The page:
Alex Brandon, AP
Utah Jazz center Ekpe Udoh (33) reaches for the shot by Washington Wizards guard Bradley Beal (3) during the second half of an NBA basketball game Wednesday, Jan. 10, 2018, in Washington. The Jazz won 107-104. (AP Photo/Alex Brandon)
When you compete, sometimes you make good stuff happen and it doesn’t always go your way, but it went our way tonight. —Utah Jazz head coach Quin Snyder

WASHINGTON, D.C. — Could there have been a much worse situation for the Utah Jazz to be in than they were Wednesday night against the Washington Wizards?

Not only were they playing an angry Wizards team vowing to get back for their 47-point embarrassment last month in Utah, but starting center Derrick Favors had joined the list of injured Jazz players because of a sprained ankle earlier in the week. On top of that, leading scorer Donovan Mitchell was in foul trouble most of the night and second-leading scorer Rodney Hood was ejected in the third quarter with his second technical foul and unavailable for the final 14 minutes of the game.

But this rag-tag bunch of Jazzmen that included players such as Ekpe Udoh, Royce O’Neale and Jonas Jerebko, each of whom has sat out several games this season even while healthy, came through with a clutch 107-104 victory over the Wizards, who were playing at full strength.

The implausible victory at the Capital One Center was reminiscent of another road game last month in Boston when the Jazz knocked off the East’s best team after both Gobert and Favors had left the game with injuries. In fact, this was the first road victory for the Jazz since that equally improbable victory nearly a month ago.

Quin Snyder said it came down to defense, of course. The Jazz were active all night, forcing 23 turnovers with 15 coming on steals, and they came up with a key stop against the Wizards’ top scorer in the final seconds on a broken defensive assignment of all things.

“I thought tonight we got stops defensively when we needed to,” Snyder said. “It’s a group of guys that have a lot of character. When you compete, sometimes you make good stuff happen and it doesn’t always go your way, but it went our way tonight.”

He also couldn’t say enough about Udoh, O’Neale and Jerebko, who were key cogs in the victory.

“Ekpe was terrific,” Snyder said. “His activity defensively was (great). Jonas hadn’t played in a couple of game, but his rim-running, something as simple as hustling and running to the rim really opening things up for us. Obviously I have confidence in Royce O’Neale . . . and I thought he gave us a big lift tonight.”

Udoh, who was playing in Europe last year at this time, came up with season highs of 16 points, nine rebounds and four steals, while playing a season-high 34 minutes. Jerebko started after not at all on the road trip and came up with nine points four rebounds and a steal.

O’Neale, who was the last player to make the squad back in October. The Baylor product scored 10 points on 4-of-4 shooting from the field and grabbed four rebounds and played solid defense.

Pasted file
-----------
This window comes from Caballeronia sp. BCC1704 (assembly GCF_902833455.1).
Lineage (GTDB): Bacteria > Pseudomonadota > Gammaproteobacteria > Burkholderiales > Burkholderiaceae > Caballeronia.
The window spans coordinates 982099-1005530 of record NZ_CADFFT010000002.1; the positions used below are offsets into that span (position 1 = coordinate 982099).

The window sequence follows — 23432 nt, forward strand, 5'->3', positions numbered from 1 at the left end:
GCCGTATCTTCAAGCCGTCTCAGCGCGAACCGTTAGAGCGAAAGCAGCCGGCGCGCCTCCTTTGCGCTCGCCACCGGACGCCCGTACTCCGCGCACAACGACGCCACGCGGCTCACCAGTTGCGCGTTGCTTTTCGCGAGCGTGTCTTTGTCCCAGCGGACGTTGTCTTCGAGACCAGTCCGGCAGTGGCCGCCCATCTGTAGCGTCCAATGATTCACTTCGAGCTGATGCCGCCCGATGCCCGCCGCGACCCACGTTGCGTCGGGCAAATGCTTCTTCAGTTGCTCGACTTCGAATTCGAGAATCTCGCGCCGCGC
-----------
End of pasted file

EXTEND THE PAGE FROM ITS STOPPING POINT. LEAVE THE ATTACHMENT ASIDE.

“Everybody had to be able to step up to play tonight,” said O’Neale. “Everybody contributed and it was a team effort.”

Then there was the oft-maligned Rick Rubio, who came through with one of his best performances of the season, scoring 21 points, including a huge 3-pointer in the final minutes, and coming up with three steals in a good defensive effort. He said the team learned from the frustrating loss in Miami Sunday afternoon.

“It’s tough but we had a close game in Miami and we learned from that,” he said. "We know that on offense you can make or miss shots, but on defense you can make stops at the end. I think we did it tonight and that’s why we got the win.”

Mitchell scored 16 points, but struggled shooting, making just 7 of 20, including 2 of 10 from 3-point range. He came up with the big stop at the end, forcing Bradley Beal to pull back on his shot when he came flying in with his long, outstretched arm.

Before the game, Scott Brooks had talked about how “embarrassed” the whole Wizards organization had been about the 47-point loss in Utah and how his team had practiced well with two straight days of practice for the first time in over a month. But the extra motivation and extra practice didn’t help against a fired-up Jazz team.

“We have not had that type of turnover game in a long time," Brooks said of his team’s 23 miscues. “They did a good job of putting their hands on us and we turned the ball over too many times.”

The Wizards jumped out early, taking a 32-25 lead after one quarter, thanks to 70 percent shooting on 14 of 20 from the field. The Jazz could have folded at that point, but stuck around and closed the gap to 50-46 at halftime.

A 37-27 edge in the third quarter, thanks to a 16-5 run to end the quarter, put the Jazz up 83-77. They pushed the lead to nine, only to see the Wizards creep back and re-take the lead at 99-98 on a Kelly Oubre 3-pointer with 2:28 left.

Then Rubio hit a 3-pointer from the right corner, only to have John Wall answer with a 3-pointer. Then it was Joe Ingles’ turn with 1:08 left to make it 104-102.

Both teams missed shots and then it came down to Joe Johnson at the free-throw line. Johnson made two to make it 106-102, but Oubre scored inside to cut it to two. Then Johnson made one of two, setting up the final sequence, ending when Beal couldn’t get his shot off.

The Jazz conclude their road trip Friday night with a game at Charlotte, which fell to 15-24 with a loss to Dallas Wednesday night.